One of my new classes kicked off with a very fun exploration of the analog equipment dating back to the ’60s here in the Karlheinz Stockhausen Studio (KHSS). Our teacher, who goes by the name of ‘Mouse’, began with an introduction on how copper coils and magnets, when combined with fluctuating electrical current, allow for speakers to sound. Electronic sound is about converting information between sound waves and numbers, and vice versa, for example translating a sound sung or spoken into a microphone into electronic signals that are stored, and then recalled later in a reverse process to be heard through speakers. For the speakers to properly sound, the current has to go from equilibrium to positive, equilibrium to negative, and back, in a complete cycle. A machine that makes this happen is called an oscillator, and the studio has many different kinds. We got to make connections between different electronic equipment (inputs) with other equipment (outputs) on a physical patch bay, where you plug in cords to physically connect them. So many options! Very fun.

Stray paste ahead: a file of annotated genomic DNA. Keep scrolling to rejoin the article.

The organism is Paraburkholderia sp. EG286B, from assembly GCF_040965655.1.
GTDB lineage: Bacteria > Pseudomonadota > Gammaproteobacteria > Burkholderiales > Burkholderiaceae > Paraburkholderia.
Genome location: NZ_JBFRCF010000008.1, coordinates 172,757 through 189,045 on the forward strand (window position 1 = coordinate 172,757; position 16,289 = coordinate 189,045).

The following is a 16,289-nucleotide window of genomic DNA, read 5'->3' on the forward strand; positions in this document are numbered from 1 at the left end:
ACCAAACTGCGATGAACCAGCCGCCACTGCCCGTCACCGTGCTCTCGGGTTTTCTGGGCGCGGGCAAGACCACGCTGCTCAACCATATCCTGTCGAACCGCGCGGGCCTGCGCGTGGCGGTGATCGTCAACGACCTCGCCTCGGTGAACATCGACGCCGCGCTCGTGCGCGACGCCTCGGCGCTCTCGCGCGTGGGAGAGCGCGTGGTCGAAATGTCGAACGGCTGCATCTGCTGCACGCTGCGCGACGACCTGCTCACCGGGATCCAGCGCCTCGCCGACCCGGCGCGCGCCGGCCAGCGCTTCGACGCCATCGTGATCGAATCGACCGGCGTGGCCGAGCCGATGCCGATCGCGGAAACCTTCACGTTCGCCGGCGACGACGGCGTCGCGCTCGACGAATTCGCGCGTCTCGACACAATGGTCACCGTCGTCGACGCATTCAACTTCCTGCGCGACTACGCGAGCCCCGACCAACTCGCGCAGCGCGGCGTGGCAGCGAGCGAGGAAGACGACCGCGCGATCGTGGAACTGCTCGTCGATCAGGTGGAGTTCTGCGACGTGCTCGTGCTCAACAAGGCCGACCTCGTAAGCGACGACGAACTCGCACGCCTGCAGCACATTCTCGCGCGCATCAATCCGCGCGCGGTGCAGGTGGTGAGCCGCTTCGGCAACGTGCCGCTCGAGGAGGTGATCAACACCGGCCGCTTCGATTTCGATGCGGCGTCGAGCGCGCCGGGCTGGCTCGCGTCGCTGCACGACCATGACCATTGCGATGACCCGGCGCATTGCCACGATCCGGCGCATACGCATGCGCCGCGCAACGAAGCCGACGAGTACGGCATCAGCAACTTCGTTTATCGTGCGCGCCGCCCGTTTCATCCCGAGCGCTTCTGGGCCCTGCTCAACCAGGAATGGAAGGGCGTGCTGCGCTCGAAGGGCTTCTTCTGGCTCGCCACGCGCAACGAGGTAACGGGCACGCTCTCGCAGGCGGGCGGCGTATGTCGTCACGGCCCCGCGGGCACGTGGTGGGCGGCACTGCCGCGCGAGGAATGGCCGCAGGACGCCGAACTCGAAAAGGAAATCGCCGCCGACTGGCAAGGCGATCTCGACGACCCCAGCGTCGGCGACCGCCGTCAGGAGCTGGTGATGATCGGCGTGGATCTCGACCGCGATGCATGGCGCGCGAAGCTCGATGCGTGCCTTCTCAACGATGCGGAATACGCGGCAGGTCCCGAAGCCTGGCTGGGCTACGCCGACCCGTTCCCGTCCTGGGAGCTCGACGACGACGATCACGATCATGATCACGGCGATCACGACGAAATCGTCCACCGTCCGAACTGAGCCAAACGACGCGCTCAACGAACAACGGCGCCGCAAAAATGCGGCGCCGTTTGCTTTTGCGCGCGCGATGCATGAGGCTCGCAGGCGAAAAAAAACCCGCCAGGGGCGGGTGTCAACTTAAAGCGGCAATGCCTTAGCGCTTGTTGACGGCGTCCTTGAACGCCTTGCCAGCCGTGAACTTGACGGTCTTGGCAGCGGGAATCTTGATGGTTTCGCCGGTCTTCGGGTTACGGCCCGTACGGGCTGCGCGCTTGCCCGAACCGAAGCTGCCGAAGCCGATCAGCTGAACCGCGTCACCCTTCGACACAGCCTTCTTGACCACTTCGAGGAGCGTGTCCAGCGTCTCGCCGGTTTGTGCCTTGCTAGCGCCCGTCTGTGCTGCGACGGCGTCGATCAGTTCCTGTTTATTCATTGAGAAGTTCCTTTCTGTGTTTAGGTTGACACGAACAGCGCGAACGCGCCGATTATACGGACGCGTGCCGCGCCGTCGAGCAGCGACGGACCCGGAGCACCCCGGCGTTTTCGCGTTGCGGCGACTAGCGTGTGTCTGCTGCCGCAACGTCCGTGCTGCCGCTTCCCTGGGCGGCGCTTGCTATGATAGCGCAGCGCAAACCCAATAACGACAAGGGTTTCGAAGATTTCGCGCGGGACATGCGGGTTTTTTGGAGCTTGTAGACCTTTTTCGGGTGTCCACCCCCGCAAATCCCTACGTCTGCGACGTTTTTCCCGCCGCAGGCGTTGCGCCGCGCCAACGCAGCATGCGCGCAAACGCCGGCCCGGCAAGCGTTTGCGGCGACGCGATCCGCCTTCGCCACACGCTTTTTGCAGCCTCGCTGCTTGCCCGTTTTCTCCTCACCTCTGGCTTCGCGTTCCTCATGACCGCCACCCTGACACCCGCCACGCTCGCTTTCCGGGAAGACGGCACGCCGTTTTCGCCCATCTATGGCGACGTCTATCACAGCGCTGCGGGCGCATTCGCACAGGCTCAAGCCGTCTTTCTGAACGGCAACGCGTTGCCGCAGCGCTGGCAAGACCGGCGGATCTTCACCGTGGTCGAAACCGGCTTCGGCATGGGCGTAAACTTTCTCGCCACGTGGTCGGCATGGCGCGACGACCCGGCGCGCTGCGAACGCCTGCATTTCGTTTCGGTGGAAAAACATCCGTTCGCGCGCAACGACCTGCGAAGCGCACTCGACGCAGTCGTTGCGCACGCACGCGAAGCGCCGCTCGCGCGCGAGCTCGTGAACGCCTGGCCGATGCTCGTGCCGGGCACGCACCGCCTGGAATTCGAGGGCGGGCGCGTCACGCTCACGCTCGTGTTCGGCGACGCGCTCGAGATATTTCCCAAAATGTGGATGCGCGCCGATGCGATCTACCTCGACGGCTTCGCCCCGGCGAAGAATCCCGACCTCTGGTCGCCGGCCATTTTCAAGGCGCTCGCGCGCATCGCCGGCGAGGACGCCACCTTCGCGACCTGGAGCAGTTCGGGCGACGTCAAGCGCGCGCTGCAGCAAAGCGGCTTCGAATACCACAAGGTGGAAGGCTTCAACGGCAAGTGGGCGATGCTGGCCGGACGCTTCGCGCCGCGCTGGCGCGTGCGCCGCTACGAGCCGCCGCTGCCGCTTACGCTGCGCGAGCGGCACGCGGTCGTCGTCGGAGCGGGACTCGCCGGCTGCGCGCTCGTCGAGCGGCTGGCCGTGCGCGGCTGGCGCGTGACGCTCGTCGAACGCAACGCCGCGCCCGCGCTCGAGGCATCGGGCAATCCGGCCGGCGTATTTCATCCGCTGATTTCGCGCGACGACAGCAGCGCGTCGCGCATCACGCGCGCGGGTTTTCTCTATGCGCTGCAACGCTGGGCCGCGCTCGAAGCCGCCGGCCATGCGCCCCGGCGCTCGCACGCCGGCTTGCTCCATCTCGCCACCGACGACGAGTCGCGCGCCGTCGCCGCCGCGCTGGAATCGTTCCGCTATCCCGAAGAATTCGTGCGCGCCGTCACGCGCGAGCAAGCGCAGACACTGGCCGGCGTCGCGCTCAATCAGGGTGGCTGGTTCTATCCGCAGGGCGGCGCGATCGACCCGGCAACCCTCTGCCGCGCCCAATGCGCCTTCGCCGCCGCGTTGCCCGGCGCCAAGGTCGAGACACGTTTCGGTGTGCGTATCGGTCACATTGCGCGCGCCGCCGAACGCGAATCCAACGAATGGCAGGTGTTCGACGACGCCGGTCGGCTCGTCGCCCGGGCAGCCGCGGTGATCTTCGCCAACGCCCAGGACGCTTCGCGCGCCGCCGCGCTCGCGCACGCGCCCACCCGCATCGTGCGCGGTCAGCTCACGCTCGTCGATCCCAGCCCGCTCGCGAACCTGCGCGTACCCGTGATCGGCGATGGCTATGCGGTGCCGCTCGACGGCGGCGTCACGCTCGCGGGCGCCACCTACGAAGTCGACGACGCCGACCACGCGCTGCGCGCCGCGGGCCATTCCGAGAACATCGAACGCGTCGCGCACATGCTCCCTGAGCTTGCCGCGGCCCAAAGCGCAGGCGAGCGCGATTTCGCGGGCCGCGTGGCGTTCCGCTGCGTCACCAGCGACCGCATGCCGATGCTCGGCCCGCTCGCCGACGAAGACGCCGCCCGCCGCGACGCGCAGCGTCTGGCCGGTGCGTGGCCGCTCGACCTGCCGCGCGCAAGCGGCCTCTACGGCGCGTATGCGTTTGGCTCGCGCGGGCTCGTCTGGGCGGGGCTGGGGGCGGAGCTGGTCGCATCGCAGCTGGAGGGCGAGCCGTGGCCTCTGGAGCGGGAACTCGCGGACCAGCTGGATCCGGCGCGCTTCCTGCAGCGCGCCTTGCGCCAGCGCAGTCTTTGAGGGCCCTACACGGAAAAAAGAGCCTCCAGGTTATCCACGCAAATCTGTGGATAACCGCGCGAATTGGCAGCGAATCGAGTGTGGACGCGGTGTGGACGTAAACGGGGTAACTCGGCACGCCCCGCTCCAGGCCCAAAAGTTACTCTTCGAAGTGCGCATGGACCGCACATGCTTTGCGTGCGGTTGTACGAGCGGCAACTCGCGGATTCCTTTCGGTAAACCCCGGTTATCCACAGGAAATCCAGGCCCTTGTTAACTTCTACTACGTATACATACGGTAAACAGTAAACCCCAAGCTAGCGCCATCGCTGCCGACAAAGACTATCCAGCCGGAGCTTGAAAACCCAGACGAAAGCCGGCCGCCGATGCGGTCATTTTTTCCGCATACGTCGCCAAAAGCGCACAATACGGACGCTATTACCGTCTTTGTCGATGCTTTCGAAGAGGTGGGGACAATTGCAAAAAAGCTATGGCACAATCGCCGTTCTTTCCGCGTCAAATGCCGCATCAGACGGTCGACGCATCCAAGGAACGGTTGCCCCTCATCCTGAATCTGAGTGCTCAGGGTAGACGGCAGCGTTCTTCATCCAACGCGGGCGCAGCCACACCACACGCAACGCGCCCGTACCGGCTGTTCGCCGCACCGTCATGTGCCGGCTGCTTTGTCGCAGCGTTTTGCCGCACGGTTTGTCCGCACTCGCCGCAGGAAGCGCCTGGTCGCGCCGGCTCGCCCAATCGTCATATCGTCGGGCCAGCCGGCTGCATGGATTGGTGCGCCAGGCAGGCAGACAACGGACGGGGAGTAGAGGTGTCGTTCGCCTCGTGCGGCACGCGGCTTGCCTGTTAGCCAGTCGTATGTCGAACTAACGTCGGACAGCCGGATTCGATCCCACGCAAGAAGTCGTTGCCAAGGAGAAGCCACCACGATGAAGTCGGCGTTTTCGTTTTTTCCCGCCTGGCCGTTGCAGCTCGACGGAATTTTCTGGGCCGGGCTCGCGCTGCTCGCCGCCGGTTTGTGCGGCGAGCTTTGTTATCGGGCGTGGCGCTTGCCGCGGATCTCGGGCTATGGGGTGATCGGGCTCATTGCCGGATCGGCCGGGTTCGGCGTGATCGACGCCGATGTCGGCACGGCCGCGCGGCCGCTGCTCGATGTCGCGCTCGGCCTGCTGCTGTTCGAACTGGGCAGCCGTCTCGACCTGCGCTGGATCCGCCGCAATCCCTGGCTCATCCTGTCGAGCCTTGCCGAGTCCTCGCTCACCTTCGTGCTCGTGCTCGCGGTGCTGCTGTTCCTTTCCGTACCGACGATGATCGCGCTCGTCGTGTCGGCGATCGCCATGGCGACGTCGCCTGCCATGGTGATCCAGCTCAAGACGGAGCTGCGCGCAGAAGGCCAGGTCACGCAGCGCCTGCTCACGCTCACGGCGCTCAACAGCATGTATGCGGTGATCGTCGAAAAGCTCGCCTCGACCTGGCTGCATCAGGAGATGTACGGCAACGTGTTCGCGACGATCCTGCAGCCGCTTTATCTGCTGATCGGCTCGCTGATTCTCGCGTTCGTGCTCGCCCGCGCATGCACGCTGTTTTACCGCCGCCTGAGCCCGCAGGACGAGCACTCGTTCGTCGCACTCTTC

We also got a chance to play with the Studer tape machines, and record sounds from the oscillators onto tape. Threading the tape, adding leader tape at the beginning to thread the tape to the other side, cutting and splicing tape, where interesting and easy to learn. I remembered how my sister and I used to make our own tape recordings of sounds, music, or stories back when we were young! By seeing the tape run at different speeds, and how it raised/lowered the pitch made me fully understand this concept that I had previously only done on my laptop with various software. We could also flip the tape (with quite a few steps), and here the recording backwards. Made me appreciate those early tape music compositions much more. Months and months of work, what we now can do so quickly on a laptop.
We also got a quick introduction to the mixing board, and Mouse explained this in a straight-forward and clear way! The inputs are vertical, and outputs horizontal, like a grid. I have had numerous electronic classes, but somehow this class is locking various bits of information in place in my mind.
Here are links to the studio:
“On October 10th 2008, the Studio for Electronic Music of the Royal Conservatory in The Hague in Holland will change its name to Karlheinz Stockhausen Studio.
On this occasion, the Institute for Sonology will present a special concert in the Kees van Baren Hall of the conservatory with Stockhausen’s 8-track work”